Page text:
“we’re all cut from the same cloth
I’ve been watching them from afar
for a few years now
it’s been quite powerful
Both w/ distance
& to be in the presence of
These people are magical
And extraordinarily strong
It is humbling.
Locking Himself in an Elevator
Again with Rönkkö and Turner, LaBeouf performed a project called #ELEVATE in February last year, in which the three spent 24 hours inside an elevator in Oxford, England. Fans were invited to join. LaBeouf addressed Tinder, shared his favorite song with a group of fans and naturally, took plenty of selfies.
Live-Binging His Own Movies
In November 2015, LaBeouf participated in/created another multimedia livestream project, this one titled #ALLMYMOVIES, in which he watched all 27 of his feature films, in reverse chronological order, in New York City’s Angelika Film Center. He took five-minute breaks in between films, but otherwise did not leave the theater.
Writing an Essay About His Arrest Record
For the book Prison Ramen — which also includes arrest-themed essays from celebrities like Taryn Manning, Slash and Danny Trejo — LaBeouf contributed an essay called “Error Breeds Sense” that recalled his many brushes with the law. Among the insights presented: His fourth arrest, after refusing to leave a Walgreen’s in Chicago, resulted in “the best sleep ever” “for some reason” when he spent the night in jail. Ironically, prior to the book’s release, he was arrested for public intoxication in Austin, Texas.
That Motivational Video
In June 2015, LaBoeuf recorded a series of 36 videos in conjunction with with students from U.K.’s Central Saint Martins fine art B.A. degree show (as well as Turner and Rönkkö). In the clips, the actor read text the students had submitted in front of a green screen that could eventually be changed to whatever the students liked. While students had LaBeouf recite everything from a Charles Bukowski poem to the mantra “om,” the one that really stuck out was of the actor simply screaming a series of motivational phrases, e.g. “Don’t let your dreams be dreams” and “Yesterday, you said tomorrow. So just do it. Make your dreams come true. Just do it.”
That ‘Enslaved’ Quote
In an April 2015 interview with Variety, LaBeouf expounded on his views of art, which included the somewhat unfortunately phrased line, “The requirements to being a star/celebrity are namely, you must become an enslaved body.” He described the concept of stardom as “outmoded” and expressed his preference for performance art rather than acting.
The ‘Elastic Heart’ Video
Sia enlisted LaBeouf to dance alongside her longtime stand-in Maddie Ziegler in the video for “Elastic Heart.” Some people were perturbed by the choice to show the actor partially clothed with the much, much younger Ziegler, and Sia apologized, saying, “Maddie are Shia are the only actors I felt could play these two warring ‘sia’ self states.”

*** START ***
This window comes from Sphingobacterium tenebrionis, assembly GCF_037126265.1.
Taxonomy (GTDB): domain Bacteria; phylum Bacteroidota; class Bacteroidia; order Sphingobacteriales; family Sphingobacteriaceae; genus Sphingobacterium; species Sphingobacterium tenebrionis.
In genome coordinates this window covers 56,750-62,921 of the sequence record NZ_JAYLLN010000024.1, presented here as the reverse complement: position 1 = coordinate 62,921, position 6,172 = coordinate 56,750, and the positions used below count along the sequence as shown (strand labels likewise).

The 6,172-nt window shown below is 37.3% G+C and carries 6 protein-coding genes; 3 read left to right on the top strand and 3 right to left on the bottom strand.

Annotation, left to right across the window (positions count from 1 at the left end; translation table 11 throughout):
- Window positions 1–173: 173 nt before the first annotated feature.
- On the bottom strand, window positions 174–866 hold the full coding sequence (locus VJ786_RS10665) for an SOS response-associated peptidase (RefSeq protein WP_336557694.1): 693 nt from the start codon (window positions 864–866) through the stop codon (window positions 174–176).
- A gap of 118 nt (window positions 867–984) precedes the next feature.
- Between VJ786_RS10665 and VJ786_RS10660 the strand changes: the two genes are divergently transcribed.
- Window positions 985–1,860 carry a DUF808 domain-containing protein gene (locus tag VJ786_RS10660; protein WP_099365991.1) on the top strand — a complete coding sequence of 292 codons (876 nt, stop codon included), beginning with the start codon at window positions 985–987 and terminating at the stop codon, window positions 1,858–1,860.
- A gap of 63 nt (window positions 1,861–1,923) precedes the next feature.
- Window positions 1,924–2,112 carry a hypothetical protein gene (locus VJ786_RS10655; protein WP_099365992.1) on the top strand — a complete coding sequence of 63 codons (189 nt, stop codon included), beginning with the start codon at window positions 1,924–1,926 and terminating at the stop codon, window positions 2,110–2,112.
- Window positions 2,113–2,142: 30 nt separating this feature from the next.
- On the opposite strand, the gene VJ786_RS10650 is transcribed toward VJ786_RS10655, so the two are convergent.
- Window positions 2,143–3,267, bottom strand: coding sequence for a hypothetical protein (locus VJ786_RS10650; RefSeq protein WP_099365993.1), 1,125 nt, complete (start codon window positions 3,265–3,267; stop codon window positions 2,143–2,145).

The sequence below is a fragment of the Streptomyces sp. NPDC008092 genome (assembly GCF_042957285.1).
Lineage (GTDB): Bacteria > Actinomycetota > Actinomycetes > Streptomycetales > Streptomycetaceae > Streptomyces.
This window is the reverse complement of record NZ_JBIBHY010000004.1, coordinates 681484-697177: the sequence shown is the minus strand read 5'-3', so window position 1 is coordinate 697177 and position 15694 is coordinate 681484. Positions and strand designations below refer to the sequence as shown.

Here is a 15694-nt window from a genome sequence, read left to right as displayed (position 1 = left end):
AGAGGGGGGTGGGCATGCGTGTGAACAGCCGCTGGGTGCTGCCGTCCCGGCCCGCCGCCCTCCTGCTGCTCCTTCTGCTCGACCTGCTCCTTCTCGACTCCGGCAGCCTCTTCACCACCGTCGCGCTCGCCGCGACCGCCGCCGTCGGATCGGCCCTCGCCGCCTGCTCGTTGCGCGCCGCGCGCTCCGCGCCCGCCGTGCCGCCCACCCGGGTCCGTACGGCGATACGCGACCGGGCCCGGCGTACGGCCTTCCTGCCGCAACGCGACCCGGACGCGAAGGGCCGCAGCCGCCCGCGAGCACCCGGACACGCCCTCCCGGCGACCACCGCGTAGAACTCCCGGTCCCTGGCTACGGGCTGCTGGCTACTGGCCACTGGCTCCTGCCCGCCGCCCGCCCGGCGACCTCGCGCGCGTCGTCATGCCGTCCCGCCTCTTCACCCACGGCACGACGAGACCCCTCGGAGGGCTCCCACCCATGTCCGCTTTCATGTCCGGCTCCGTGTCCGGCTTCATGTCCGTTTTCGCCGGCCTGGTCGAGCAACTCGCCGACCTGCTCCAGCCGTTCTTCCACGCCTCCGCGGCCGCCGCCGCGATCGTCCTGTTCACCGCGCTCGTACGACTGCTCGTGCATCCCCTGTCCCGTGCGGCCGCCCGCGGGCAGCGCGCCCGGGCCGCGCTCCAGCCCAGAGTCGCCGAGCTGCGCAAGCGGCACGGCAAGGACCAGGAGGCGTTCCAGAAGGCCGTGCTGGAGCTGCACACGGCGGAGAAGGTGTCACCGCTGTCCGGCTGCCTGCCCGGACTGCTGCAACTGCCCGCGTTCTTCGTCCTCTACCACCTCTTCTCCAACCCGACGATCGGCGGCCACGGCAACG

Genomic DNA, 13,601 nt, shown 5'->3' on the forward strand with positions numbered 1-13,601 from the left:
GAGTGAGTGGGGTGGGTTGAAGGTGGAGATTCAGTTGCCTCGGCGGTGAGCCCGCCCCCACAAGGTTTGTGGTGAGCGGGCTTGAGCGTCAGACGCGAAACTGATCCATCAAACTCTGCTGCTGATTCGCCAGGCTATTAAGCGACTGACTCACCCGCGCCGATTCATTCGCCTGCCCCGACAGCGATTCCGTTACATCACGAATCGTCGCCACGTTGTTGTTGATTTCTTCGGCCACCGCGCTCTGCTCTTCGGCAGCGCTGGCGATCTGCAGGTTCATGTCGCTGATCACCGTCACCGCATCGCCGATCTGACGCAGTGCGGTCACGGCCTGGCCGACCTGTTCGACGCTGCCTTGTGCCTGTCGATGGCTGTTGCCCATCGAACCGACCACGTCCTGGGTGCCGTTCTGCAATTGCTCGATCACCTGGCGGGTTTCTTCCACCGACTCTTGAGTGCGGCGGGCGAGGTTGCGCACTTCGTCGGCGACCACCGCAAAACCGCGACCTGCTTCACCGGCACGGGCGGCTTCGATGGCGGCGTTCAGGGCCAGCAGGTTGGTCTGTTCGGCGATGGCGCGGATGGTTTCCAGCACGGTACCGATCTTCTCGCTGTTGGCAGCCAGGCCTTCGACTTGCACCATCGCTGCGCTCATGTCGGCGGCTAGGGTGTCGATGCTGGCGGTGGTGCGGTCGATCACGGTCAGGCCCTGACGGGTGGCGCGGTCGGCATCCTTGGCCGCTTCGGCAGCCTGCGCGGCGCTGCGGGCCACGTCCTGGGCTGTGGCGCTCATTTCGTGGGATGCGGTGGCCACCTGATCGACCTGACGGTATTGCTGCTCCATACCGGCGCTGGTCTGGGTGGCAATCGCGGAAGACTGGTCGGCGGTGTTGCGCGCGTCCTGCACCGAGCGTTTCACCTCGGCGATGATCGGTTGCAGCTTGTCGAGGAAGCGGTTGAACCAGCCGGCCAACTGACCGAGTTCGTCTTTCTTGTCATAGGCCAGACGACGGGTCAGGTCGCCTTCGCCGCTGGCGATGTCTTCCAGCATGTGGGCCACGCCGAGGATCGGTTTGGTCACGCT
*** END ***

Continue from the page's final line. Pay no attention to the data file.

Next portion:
The Cabaret Arrest
In June 2014, LaBeouf was arrested at Studio 54 in Manhattan after interrupting a performance of the Broadway show Cabaret, having an intoxicated brawl with a homeless person and disrupting patrons of various bars and restaurants in the Midtown area. He later apologized for the incident on The Ellen DeGeneres Show, saying he went through an “existential crisis” in 2014 that resulted in “some hiccups, some judgement errors.”
The Paper Bag Red Carpet Walk
LaBeouf attended the premiere for the film Nymphomaniac in February 2014 wearing a paper bag painted with the phrase “I am not famous anymore” over his head. Asked a question about the film, LaBoeuf responded “When the seagulls follow the trawler, it’s because they think sardines will be thrown into the sea,” before getting up and leaving the cast panel. (The quote was lifted from an interview given by Manchester United striker Eric Cantona in 1995.)
In February 2014, LaBeouf created an art exhibit in L.A.’s Cohen Gallery entitled #IAMSORRY. A riff on the early works of performance artist Marina Abramović, the exhibit saw LaBeouf seated silently in an empty room with an assortment of props like whips, candies and instruments. Visitors were allowed to enter the room one at a time. Perhaps most disturbingly, in November 2014, he later claimed he was raped during the exhibit. “One woman who came with her boyfriend, who was outside the door when this happened, whipped my legs for 10 minutes and then stripped my clothing and proceeded to rape me,” he wrote in an email interview.
The Skywriting Apology
In January 2014, LaBeouf was embroiled in a controversy wherein he was accused of copying graphic novelist Daniel Clowes’ work. He apologized via skywriting, hiring a plane to write “I am sorry Daniel Clowes” across the skies of L.A.
The Broadway Dropout
In what could have been considered the beginning of the actor’s “troubled” period, LaBeouf dropped out of a 2013 revival of the play Orphans on Broadway alongside Alec Baldwin. He cited differences with the show’s director, Daniel Sullivan, as part of his actions, and later made a series of public apologies, many of which were plagiarized from the work of others.